invest_3ed.pdf

# I consider a new minimization criterion mean absolute

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(i) Consider a new minimization criterion: mean absolute error (MAE) criterion, which divides the SAE value by the number of observations. How would the MAE( m ) function compare to the SAE( m ) function? Would its minimum be achieved at the same value(s) of m ? Explain. Discussion : You should have found that the SAE function is piecewise linear . In other words, the function itself is not linear, but its component pieces are linear. In this case the function changes its slope precisely at the data values. The SAE function (and MAE function) are minimized at the median of the data and also at any value between (and including) the two middle values in the dataset (the 10 th and 11 th values in this case with n = 20 values). It is a convenient convention to define the median as the average (midpoint) of those two middle values. The MAE has a bit more natural interpretation the average deviation of the values in the data set from the value of m . Another criterion is to find the value of m that minimizes the sum of the squared deviations . (j) Recall from (j) of Investigation 5.8 the value of m that minimizes the sum of the squared prediction errors. Report this value of m for the height data. (k) Make sure that the data values in column A are back to their original values. Then click on cell D2 in the Excel spreadsheet, and notice that it gives the formula for the SSE (sum of squared errors) function. Fill this formula down the column and create a second graph to display the behavior of this function. [ Hints : Click on column B and then hold the mouse down when you click on column D to height just those two columns before you insert the graph. You will probably want to double click on the y -axis scale to change its minimum value.] Does this function have a recognizable form, such as a polynomial? What is its shape? At what value of m is the function minimized? Does this value look familiar? (l) Suppose there had been a clerical error in entering the height of the tallest student. Change the height of the tallest student from 77 inches to 770 and investigate the effect on the SSE function. Has the value of m that minimizes SSE changed? By how much? How does this compare to the effect of this clerical error on the SAE function and where it is minimized?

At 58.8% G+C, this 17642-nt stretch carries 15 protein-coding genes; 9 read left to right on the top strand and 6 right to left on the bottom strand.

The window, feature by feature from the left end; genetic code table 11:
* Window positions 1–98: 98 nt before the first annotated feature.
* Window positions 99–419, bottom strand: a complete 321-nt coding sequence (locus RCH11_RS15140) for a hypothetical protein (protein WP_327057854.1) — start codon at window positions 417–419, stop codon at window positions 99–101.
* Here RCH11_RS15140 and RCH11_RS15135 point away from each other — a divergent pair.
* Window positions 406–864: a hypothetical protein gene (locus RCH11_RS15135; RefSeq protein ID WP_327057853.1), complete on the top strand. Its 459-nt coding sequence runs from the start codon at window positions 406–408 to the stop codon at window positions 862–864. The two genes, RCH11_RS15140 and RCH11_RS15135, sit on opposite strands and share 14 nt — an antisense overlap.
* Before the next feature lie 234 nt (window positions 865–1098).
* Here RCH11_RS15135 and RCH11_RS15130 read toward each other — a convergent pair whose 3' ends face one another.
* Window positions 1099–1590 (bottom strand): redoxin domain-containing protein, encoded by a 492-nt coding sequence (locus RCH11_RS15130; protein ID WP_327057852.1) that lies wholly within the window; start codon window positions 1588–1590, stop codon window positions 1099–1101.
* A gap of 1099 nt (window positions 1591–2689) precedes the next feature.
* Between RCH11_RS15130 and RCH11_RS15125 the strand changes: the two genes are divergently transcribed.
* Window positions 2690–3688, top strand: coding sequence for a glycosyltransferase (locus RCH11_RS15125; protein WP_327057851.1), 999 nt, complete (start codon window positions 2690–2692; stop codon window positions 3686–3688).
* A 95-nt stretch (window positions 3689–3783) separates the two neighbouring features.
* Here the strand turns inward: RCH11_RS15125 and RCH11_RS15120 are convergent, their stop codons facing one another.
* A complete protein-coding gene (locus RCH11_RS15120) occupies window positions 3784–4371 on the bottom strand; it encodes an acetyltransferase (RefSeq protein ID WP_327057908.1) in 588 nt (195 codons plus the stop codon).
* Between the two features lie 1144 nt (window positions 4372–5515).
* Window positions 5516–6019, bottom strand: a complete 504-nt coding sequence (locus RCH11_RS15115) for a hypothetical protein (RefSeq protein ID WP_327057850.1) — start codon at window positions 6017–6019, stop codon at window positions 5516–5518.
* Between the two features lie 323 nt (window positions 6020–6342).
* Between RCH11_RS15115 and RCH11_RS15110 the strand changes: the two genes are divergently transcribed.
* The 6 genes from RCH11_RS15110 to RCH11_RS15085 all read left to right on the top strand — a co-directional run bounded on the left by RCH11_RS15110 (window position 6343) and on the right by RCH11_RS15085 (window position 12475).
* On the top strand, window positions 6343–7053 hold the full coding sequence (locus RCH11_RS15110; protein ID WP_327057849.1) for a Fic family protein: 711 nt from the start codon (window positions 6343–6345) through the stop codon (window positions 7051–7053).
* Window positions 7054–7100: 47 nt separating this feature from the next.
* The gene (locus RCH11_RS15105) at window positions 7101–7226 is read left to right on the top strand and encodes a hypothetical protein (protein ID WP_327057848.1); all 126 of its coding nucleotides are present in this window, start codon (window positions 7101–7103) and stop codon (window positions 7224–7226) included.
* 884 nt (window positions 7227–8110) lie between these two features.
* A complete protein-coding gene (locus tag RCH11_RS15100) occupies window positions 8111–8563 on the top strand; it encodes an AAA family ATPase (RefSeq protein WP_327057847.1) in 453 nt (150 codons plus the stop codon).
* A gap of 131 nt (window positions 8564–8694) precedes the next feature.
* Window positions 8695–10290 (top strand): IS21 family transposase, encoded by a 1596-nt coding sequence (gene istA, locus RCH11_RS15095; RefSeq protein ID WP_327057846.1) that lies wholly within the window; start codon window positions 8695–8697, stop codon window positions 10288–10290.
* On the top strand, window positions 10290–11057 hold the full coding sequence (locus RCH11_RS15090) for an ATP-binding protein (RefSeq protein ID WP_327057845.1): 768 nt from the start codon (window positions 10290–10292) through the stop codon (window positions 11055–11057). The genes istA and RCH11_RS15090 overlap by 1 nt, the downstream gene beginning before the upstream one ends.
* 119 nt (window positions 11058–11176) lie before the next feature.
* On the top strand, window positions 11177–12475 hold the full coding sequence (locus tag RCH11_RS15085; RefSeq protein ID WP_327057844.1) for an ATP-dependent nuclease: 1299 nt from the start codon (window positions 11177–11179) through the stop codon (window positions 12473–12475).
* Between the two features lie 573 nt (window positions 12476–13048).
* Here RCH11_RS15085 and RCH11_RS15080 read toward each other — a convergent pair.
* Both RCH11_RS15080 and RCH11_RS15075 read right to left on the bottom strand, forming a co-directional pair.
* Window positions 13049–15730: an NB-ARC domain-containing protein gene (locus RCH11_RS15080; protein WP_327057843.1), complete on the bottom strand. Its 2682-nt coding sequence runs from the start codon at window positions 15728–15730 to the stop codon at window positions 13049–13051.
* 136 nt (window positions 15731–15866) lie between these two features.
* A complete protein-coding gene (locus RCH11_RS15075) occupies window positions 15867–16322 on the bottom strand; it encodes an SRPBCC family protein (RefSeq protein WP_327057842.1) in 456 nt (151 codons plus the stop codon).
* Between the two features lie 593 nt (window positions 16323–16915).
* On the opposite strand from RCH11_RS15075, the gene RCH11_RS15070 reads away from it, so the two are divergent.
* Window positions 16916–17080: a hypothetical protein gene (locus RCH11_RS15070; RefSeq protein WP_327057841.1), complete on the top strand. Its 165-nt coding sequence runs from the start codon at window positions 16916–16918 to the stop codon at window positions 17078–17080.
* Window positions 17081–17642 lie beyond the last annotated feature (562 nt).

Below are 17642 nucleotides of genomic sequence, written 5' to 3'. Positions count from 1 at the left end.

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Chance/Rossman, 2015 ISCAM III Exploration 378 Discussion: Although the SAE criteria would be more resistant to outliers, it does not always lead to a unique minimum (e.g., an even number of data values where the values of the middle pair are not equal). This has led to the more common criterion of least squares . See the exercises for investigating additional minimization criteria, such as the median of absolute errors and maximum of absolute errors. Investigation 5.9: Money-Making Movies Is there a tendency for movies that garner better reviews to also earn more money at the box office?
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